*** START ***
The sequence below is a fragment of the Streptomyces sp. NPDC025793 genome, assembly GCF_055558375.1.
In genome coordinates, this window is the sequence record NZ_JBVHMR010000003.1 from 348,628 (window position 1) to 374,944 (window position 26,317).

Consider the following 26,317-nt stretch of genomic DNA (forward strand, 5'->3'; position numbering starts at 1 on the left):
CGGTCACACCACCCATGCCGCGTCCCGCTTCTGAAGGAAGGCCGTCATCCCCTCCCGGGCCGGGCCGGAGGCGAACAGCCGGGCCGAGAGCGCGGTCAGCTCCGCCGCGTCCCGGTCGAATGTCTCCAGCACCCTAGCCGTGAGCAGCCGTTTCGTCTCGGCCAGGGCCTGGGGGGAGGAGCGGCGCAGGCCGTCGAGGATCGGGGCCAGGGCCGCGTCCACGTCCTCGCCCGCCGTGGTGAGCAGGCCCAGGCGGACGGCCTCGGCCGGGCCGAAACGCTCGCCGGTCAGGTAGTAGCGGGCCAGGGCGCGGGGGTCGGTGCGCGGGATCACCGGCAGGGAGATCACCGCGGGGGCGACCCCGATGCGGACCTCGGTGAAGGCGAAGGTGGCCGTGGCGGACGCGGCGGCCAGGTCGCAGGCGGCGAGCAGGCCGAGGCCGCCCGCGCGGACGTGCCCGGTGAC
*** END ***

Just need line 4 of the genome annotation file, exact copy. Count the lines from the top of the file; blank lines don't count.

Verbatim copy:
CGGTCACACCACCCATGCCGCGTCCCGCTTCTGAAGGAAGGCCGTCATCCCCTCCCGGGCCGGGCCGGAGGCGAACAGCCGGGCCGAGAGCGCGGTCAGCTCCGCCGCGTCCCGGTCGAATGTCTCCAGCACCCTAGCCGTGAGCAGCCGTTTCGTCTCGGCCAGGGCCTGGGGGGAGGAGCGGCGCAGGCCGTCGAGGATCGGGGCCAGGGCCGCGTCCACGTCCTCGCCCGCCGTGGTGAGCAGGCCCAGGCGGACGGCCTCGGCCGGGCCGAAACGCTCGCCGGTCAGGTAGTAGCGGGCCAGGGCGCGGGGGTCGGTGCGCGGGATCACCGGCAGGGAGATCACCGCGGGGGCGACCCCGATGCGGACCTCGGTGAAGGCGAAGGTGGCCGTGGCGGACGCGGCGGCCAGGTCGCAGGCGGCGAGCAGGCCGAGGCCGCCCGCGCGGACGTGCCCGGTGAC